ubmslateCN-logo-ubm

CN Mobile Logo

Search form

Topics:

Bone Metastases

Bone Metastases

Men with painful bone metastases from prostate cancer may be able to achieve clinically meaningful improvements in pain and quality of life as early as 10 days after undergoing radiotherapy.

Among cancer patients with bone metastases, administration of zoledronic acid every 12 weeks did not increase the risk of skeletal events over 2 years compared with the standard dosing of every 4 weeks.

Bone metastases are common in advanced breast cancer, and may be associated with serious morbidity, including fractures, pain, nerve compression, and hypercalcemia. Through optimum multidisciplinary management and the use of bone-targeted treatments, patients with advanced breast cancer have experienced a major reduction in skeletal complications, less bone pain, and an improved quality of life.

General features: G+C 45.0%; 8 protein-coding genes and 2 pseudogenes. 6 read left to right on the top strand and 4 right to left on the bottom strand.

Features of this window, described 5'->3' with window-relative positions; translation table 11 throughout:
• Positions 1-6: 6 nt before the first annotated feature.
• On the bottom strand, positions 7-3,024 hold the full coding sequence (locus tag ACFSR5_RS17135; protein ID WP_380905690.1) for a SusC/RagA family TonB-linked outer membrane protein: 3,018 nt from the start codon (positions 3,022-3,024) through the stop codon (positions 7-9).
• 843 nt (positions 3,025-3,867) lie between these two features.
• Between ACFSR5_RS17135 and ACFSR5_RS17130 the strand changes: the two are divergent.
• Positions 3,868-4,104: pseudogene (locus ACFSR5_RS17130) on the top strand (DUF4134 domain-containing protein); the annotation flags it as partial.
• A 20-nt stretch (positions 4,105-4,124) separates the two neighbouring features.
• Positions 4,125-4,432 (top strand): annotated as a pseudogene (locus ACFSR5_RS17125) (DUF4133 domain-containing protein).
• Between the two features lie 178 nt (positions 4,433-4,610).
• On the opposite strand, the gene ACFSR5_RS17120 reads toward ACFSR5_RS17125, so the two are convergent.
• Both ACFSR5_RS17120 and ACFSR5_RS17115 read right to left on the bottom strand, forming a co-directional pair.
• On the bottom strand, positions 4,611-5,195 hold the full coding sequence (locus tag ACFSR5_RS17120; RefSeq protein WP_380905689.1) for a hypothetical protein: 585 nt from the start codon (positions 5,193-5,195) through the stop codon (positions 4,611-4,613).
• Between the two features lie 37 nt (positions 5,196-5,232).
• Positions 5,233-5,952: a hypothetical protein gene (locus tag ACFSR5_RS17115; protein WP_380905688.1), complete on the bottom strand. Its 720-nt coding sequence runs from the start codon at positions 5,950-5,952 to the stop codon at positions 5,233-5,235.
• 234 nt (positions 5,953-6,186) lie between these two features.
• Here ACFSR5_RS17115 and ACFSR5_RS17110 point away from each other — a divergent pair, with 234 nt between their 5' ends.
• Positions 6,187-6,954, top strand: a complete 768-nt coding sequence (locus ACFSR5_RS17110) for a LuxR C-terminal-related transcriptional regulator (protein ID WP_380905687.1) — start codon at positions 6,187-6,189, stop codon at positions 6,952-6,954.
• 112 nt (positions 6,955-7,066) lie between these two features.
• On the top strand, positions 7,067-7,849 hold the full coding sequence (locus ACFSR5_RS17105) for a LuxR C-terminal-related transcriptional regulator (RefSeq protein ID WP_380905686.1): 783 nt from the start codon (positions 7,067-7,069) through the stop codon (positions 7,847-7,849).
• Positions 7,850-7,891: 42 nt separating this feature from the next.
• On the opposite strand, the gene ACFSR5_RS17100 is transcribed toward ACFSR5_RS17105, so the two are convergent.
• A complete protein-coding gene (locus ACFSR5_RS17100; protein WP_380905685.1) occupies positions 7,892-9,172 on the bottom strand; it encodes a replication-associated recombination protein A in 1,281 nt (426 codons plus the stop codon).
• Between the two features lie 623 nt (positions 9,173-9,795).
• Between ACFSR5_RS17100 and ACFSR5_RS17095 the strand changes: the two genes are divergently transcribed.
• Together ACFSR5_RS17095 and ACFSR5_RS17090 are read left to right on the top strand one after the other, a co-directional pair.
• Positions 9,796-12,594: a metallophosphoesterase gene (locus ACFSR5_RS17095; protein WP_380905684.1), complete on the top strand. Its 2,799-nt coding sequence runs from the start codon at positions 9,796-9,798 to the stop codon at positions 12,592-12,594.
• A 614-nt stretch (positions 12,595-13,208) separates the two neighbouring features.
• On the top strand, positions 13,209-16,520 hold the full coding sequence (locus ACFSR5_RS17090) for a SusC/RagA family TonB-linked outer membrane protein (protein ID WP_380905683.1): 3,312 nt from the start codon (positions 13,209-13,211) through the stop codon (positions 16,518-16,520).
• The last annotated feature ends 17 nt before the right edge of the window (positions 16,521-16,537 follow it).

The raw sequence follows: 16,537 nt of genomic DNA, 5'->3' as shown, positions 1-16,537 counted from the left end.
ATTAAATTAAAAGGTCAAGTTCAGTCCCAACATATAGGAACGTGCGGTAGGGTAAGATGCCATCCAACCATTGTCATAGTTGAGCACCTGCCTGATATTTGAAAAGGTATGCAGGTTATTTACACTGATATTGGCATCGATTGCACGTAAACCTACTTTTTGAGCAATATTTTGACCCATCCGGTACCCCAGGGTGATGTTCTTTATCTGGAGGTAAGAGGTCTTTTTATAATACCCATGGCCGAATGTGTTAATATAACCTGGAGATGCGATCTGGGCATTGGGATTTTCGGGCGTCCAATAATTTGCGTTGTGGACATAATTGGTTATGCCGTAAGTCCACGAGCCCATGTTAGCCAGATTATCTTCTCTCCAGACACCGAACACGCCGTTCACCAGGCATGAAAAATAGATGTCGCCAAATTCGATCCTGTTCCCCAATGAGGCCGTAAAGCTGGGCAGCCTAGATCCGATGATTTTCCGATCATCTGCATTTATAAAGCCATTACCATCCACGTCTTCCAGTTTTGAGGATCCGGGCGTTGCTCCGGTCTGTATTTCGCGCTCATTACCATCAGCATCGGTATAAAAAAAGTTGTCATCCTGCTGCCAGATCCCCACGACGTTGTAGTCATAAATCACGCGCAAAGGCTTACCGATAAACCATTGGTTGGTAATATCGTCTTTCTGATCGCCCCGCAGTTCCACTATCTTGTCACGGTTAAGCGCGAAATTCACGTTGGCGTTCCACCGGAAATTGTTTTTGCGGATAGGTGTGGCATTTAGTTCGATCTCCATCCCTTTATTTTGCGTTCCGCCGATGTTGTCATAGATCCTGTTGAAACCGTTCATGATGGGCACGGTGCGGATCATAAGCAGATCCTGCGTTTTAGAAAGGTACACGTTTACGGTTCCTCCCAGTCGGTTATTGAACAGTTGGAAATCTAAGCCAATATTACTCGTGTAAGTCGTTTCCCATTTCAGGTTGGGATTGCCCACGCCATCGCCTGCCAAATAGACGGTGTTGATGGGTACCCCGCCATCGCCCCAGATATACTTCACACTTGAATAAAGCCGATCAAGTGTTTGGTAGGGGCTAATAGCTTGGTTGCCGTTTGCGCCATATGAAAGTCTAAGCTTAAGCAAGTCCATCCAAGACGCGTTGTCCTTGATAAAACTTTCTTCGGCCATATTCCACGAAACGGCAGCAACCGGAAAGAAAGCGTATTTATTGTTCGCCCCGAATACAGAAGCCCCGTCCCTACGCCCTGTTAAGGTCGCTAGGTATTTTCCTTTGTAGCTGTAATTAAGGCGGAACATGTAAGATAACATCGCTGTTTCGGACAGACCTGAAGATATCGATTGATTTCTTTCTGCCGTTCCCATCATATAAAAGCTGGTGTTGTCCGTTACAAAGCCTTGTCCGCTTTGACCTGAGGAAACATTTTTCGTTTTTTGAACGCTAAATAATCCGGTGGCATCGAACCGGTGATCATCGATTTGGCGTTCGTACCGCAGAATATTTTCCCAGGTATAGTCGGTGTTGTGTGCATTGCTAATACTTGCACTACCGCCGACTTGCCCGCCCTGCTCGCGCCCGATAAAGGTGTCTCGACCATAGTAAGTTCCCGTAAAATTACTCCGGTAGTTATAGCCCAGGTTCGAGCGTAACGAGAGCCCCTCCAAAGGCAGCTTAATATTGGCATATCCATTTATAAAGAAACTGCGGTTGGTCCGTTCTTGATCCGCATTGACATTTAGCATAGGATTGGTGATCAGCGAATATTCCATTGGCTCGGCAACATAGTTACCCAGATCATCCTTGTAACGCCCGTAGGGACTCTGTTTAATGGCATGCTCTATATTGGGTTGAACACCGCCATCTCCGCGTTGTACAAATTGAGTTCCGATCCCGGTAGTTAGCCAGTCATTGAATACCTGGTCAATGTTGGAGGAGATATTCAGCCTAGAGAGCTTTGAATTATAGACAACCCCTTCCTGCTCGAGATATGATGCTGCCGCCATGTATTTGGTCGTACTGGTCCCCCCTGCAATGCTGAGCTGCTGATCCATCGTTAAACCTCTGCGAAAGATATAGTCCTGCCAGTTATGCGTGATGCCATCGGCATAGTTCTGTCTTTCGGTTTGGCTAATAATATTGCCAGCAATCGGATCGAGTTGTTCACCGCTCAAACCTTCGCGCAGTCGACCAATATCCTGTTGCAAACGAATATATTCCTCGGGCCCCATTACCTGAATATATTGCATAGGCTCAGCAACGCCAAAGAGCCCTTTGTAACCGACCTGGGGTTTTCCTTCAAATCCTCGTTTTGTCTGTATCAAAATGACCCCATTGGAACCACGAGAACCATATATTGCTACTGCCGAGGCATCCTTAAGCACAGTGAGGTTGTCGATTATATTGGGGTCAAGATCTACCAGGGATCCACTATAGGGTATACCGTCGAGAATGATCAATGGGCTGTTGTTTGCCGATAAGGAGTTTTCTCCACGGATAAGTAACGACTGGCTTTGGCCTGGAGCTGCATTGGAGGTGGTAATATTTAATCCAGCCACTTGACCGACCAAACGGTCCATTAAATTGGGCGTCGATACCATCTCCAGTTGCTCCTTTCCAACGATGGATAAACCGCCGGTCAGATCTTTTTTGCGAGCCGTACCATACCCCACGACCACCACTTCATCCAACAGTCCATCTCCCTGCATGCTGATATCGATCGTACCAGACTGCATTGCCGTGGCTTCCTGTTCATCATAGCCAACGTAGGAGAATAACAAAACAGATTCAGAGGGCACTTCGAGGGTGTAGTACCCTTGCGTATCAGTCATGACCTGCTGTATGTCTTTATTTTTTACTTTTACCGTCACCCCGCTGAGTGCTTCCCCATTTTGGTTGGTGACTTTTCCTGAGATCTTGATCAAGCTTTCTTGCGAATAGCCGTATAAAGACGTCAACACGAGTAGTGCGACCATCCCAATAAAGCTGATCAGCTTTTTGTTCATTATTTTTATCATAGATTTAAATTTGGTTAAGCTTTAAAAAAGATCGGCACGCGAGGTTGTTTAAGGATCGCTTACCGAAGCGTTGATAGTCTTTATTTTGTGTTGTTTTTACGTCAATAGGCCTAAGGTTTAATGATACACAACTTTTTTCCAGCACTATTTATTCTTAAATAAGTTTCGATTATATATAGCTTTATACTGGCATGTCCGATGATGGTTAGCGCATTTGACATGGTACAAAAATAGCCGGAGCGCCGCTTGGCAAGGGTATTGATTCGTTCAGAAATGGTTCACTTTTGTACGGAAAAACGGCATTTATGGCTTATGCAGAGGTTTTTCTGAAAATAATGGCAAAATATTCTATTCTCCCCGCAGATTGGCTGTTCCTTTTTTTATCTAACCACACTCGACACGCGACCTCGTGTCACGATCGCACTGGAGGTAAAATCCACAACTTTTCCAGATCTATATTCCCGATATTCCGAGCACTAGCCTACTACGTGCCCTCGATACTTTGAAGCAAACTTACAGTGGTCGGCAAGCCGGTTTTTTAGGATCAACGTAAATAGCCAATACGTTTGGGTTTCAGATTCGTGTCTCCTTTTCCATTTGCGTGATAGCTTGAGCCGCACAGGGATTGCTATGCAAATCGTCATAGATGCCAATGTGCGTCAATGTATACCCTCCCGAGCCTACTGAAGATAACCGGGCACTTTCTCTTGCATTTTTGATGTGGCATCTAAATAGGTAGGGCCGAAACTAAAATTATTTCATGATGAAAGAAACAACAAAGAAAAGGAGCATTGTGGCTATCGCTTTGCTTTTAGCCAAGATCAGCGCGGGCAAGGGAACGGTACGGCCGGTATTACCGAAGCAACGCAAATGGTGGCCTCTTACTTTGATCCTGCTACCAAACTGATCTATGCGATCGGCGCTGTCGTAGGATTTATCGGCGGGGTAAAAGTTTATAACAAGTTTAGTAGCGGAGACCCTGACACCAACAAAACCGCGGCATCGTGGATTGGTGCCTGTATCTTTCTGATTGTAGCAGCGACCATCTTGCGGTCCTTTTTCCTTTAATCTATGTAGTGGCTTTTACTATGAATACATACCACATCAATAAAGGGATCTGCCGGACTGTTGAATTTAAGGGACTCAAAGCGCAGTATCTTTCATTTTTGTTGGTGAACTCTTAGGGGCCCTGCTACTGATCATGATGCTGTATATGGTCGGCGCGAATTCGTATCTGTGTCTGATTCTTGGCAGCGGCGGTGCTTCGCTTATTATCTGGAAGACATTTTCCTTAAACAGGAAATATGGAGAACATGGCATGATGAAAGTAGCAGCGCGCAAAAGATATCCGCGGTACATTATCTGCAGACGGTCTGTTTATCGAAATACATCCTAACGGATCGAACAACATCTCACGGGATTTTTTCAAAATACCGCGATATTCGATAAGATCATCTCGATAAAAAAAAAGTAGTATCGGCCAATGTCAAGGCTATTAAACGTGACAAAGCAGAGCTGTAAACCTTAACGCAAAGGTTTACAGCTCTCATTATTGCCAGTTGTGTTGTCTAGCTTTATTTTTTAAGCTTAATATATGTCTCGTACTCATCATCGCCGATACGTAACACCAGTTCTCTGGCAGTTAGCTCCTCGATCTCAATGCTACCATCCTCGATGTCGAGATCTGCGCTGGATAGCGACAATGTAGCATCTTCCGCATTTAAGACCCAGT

It is quite obvious that bone morbidity has a negative impact on our patients with breast cancer. The use of bone-modifying agents in this setting can yield significant quality-of-life benefits.

Analyses from the phase III ALSYMPCA trial showed that treatment with radium-223 resulted in quality-of-life improvements over placebo in patients with castration-resistant prostate cancer and symptomatic bone metastases.

A novel program combining radiation oncology with palliative care in patients with painful bone metastases increased the use of proven treatments while maintaining pain management, decreased palliative radiation use, and decreased hospital length of stay.

The use of bone-seeking radionuclides effectively controlled bone pain in men with prostate cancer metastatic to the bone, according to the results of a systematic review.

Pages

Subscribe to Bone Metastases on [sitename]

By clicking Accept, you agree to become a member of the UBM Medica Community.